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09 June 2010

Book Review: Percy Jackson and the Olympians

Percy Jackson and the Olympians  by Rick Riordan

Derivative? Sure. 

Fun? Absolutely. 

Educational? You betcha. 

Sure, it's similar to Harry Potter. But which came first, the chicken or the egg? Yolen's Wizard's Hall is a version of Harry Potter. Written before Harry Potter. Hmmm. 

If Riordan is derivative of anyone, and beholden to anyone, it's Homer and the lexicon of Greek mythology. Just as Rowling is beholden. And Pratchett. And the writers of the Bible (in the original Greek version of the bible, hell is called "Tartarus" ... hmmm). And, and, and. 

However derivative it all is, Riordan has done a bang-up job of re-imagining a mythological world married to our modern world in a way that makes me smile quietly in appreciation. Olympus is over New York and Hades under L.A.? Brilliant. Dyslexia is a demi-god affliction because they are half-wired to read ancient Greek? Clever. Satyrs pissed off about the sullying of the environment by humans? Nice. 

Yes, sometimes Riordan's prose is a tad clunky but it didn't bother me one bit. This is a first-person narrative by a 12 year old. A dyslexic 12 year old. With ADHD. And, for all of the obvious shortcomings of prose aimed at pre-teens being consumed by adults, the effect is often lovely. Take, for example, this gem of a description of Percy's mother, "My mother can make me feel good just by walking into the room. Her eyes sparkle and change color in the light. Her smile is as warm as a quilt. She's got a few gray streaks mixed in with her long brown hair, but I never think of her as old. When she looks at me, it's like she's seeing all the good things about me, none of the bad." 

And who wouldn't like the idea of like Ares on a Harley or Charon wearing Italian Suits? Or Hades causing all the California earthquakes? Or the fight between Zeus and Poseidon, gods of sky and sea, causing all the weird weather we have? 

That's what is fun about Rowling, too. Imagining an otherworld folded into the one I live in every day. 

In the way-back-then-olden days, mythology existed solely to explain the things that couldn't be explained. In our uber-rational modernity, a world saturated by three main religions and the overwhelming logic of science, mythology still exists but now it seems to function solely to reawaken magic and wonder in a world almost entirely divorced from awe.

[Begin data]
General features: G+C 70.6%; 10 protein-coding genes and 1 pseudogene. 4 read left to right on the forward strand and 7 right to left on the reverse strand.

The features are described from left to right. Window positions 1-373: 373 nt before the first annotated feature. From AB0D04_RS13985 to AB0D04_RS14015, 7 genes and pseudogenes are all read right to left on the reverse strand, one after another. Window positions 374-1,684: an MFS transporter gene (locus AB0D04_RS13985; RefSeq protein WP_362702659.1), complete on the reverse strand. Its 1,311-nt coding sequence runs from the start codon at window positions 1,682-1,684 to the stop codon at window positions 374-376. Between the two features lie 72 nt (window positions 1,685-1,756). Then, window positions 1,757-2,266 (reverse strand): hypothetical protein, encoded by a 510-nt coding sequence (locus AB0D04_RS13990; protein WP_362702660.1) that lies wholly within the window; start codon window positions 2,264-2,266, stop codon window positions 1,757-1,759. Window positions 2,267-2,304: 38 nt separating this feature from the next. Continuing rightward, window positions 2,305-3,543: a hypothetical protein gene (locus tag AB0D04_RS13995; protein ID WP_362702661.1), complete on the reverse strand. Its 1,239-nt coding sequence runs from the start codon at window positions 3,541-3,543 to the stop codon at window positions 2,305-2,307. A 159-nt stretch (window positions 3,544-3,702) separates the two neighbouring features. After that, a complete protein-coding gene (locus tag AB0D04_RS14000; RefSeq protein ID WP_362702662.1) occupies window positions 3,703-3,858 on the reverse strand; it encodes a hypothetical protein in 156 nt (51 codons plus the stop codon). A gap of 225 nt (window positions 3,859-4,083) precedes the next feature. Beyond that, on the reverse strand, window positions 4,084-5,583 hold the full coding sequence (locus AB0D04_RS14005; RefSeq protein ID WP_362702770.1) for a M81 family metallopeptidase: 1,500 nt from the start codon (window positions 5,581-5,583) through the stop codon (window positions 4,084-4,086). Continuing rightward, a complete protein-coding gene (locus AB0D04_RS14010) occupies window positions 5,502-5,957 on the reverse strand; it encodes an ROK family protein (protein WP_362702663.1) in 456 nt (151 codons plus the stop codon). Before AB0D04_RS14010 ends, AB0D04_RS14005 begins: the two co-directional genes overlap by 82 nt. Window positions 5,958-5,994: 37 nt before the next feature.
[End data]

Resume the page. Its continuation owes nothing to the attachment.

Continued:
Ergo, kudos to Riordan, and Rowling, and Pratchett, and Pullman, and Susan Cooper, and Wynne-Jones, and Juster, and Julie Andrews, and, and, and... Kudos to all of them for writing books that reconnect us with wonder. 


The Sea of Monsters is a read-like-the-wind-to-find-out-what-happens sequel.  As readable and charming as the first, despite the fact that there were not as many opportunities to cleverly overlay  mythology onto modern America (though I particularly liked that the Sea of Monsters was the Bermuda Triangle.)  And, as there were in the first book, there were some lovely laugh-out-loud moments (as when Percy confuses "hummus" with "hubris") and a predictable plot which, still, despite its predictability, entertains beautifully.

The Titan's Curse is a fine continuation of the very readable series; Riordan makes me want to learn my mythology; I wonder how many jokes I'm missing like this one; 

"Zeus's girl, yes?" asked Apollo. "Makes you my half-sister. Used to be a tree, didn't you? Glad you're back. I hate it when pretty girls turn into trees. Man, I remember one time - " 

I giggled. But only because I know about how Daphne turned into a laurel tree to escape Apollo's clutches. And I only know that because my son gave me a lecture at the museum a couple of months ago. 

He's really going to get a kick out of these someday.

The Battle of the Labyrinth, Percy and company set out on another adventure to find Daedalus, the inventor.  This one seemed less tightly drawn than the first three.   But still a page-turner with some engaging lessons, as when Pan communicates this little lovely;  "But my name, Pan ... originally it meant rustic.  Did you know that?  But over the years it has come to mean all.  The spirit of the wild must pass to all of you now.  You must tell each one you meet: if you would find Pan, take up Pan's spirit.  Remake the wild, a little at a time, each in your own corner of the world.  You cannot wait for anyone else, even a god, to do that for you."

The Last Olympian is a rip-roaring, high-octane final battle.  Riordan leaves it open for a sequel;  one can only hope.

I am looking very forward to reading these again.

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